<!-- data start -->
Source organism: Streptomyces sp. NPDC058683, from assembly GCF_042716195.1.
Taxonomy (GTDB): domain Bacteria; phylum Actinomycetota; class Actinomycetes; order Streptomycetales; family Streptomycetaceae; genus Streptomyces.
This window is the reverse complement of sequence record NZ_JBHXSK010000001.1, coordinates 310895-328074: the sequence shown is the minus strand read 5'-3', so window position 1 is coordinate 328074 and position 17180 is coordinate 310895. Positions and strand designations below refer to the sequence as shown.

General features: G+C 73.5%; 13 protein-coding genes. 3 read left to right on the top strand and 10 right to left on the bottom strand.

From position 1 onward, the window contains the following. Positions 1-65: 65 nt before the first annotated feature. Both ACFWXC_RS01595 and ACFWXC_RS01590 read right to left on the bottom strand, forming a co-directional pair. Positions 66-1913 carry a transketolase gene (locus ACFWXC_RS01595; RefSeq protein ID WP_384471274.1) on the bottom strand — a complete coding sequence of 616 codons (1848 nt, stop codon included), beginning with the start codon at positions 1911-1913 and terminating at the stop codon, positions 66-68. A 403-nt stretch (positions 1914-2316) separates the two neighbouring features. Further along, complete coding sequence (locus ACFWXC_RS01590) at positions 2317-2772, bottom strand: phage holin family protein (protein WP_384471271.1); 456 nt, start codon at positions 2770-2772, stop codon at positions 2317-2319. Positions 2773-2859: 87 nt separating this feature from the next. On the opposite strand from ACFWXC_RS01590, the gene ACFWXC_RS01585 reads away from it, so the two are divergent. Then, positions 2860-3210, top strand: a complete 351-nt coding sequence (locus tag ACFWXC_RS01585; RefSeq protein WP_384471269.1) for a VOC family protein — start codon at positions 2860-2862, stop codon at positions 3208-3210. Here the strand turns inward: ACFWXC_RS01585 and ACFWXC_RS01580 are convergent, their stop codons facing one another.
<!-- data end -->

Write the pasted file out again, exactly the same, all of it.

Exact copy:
Source organism: Streptomyces sp. NPDC058683, from assembly GCF_042716195.1.
Taxonomy (GTDB): domain Bacteria; phylum Actinomycetota; class Actinomycetes; order Streptomycetales; family Streptomycetaceae; genus Streptomyces.
This window is the reverse complement of sequence record NZ_JBHXSK010000001.1, coordinates 310895-328074: the sequence shown is the minus strand read 5'-3', so window position 1 is coordinate 328074 and position 17180 is coordinate 310895. Positions and strand designations below refer to the sequence as shown.

General features: G+C 73.5%; 13 protein-coding genes. 3 read left to right on the top strand and 10 right to left on the bottom strand.

From position 1 onward, the window contains the following. Positions 1-65: 65 nt before the first annotated feature. Both ACFWXC_RS01595 and ACFWXC_RS01590 read right to left on the bottom strand, forming a co-directional pair. Positions 66-1913 carry a transketolase gene (locus ACFWXC_RS01595; RefSeq protein ID WP_384471274.1) on the bottom strand — a complete coding sequence of 616 codons (1848 nt, stop codon included), beginning with the start codon at positions 1911-1913 and terminating at the stop codon, positions 66-68. A 403-nt stretch (positions 1914-2316) separates the two neighbouring features. Further along, complete coding sequence (locus ACFWXC_RS01590) at positions 2317-2772, bottom strand: phage holin family protein (protein WP_384471271.1); 456 nt, start codon at positions 2770-2772, stop codon at positions 2317-2319. Positions 2773-2859: 87 nt separating this feature from the next. On the opposite strand from ACFWXC_RS01590, the gene ACFWXC_RS01585 reads away from it, so the two are divergent. Then, positions 2860-3210, top strand: a complete 351-nt coding sequence (locus tag ACFWXC_RS01585; RefSeq protein WP_384471269.1) for a VOC family protein — start codon at positions 2860-2862, stop codon at positions 3208-3210. Here the strand turns inward: ACFWXC_RS01585 and ACFWXC_RS01580 are convergent, their stop codons facing one another.